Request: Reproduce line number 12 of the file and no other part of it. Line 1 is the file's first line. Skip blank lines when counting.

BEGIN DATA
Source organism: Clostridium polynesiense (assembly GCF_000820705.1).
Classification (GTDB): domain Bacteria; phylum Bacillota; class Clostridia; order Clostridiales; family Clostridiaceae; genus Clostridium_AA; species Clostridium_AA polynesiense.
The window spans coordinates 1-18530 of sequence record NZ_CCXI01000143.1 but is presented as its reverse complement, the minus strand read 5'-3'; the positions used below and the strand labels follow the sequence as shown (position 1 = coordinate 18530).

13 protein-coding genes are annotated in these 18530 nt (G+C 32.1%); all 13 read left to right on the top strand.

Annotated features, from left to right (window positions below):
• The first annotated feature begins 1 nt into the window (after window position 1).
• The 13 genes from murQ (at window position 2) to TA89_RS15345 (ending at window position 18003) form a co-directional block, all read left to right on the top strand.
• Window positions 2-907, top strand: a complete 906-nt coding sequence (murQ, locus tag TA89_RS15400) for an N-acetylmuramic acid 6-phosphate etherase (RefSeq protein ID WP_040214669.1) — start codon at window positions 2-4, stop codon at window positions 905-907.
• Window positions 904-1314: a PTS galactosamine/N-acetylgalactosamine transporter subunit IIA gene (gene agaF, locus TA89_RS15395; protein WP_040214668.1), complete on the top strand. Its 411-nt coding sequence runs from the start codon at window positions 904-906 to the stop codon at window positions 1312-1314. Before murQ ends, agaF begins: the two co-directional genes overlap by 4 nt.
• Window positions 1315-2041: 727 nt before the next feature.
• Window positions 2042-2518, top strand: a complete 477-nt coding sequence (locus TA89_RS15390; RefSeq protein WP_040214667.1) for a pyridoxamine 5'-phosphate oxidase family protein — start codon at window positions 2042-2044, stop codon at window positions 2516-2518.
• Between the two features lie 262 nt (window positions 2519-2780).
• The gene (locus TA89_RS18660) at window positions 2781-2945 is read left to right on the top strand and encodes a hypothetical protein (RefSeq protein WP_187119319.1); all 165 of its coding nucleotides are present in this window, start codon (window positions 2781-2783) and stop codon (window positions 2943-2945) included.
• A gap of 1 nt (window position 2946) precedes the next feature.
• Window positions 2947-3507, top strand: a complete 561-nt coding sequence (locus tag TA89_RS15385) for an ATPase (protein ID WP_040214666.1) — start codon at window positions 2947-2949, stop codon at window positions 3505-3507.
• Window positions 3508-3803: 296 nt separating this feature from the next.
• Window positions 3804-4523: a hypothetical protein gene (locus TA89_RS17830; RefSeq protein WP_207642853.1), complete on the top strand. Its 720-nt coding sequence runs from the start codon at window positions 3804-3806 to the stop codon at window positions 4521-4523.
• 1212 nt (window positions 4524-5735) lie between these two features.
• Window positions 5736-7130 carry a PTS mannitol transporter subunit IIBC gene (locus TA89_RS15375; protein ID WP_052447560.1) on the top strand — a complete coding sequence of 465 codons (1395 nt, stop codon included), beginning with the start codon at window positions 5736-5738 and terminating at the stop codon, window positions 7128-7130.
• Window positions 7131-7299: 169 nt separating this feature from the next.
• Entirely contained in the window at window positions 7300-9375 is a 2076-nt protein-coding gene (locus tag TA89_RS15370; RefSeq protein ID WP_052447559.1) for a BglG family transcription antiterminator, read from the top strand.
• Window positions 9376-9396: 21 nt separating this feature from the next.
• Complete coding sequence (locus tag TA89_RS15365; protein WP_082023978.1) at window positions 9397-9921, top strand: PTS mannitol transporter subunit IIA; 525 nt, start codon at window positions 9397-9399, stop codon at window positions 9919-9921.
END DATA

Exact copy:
• Between the two features lie 262 nt (window positions 2519-2780).